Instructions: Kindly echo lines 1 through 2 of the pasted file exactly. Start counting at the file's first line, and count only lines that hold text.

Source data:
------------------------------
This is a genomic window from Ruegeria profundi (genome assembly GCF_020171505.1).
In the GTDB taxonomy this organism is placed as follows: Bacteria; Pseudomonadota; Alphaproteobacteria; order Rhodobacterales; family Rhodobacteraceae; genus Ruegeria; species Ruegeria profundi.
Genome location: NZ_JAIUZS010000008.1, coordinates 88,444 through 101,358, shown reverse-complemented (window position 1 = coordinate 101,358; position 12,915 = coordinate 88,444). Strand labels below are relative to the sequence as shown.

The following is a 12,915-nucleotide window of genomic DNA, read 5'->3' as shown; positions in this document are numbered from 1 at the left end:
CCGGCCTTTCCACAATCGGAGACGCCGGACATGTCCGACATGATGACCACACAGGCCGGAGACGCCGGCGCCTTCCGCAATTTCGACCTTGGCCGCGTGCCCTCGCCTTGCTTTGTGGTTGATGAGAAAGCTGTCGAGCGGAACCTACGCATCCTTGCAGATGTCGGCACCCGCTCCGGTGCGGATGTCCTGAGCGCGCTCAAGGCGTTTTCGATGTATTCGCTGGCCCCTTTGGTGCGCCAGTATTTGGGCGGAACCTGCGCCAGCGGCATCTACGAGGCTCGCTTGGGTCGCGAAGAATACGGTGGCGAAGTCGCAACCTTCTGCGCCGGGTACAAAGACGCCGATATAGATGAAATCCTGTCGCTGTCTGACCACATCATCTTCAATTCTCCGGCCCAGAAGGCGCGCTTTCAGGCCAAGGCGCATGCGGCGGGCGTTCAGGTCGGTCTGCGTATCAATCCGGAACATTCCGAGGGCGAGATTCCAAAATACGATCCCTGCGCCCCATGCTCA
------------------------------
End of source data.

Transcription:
This is a genomic window from Ruegeria profundi (genome assembly GCF_020171505.1).
In the GTDB taxonomy this organism is placed as follows: Bacteria; Pseudomonadota; Alphaproteobacteria; order Rhodobacterales; family Rhodobacteraceae; genus Ruegeria; species Ruegeria profundi.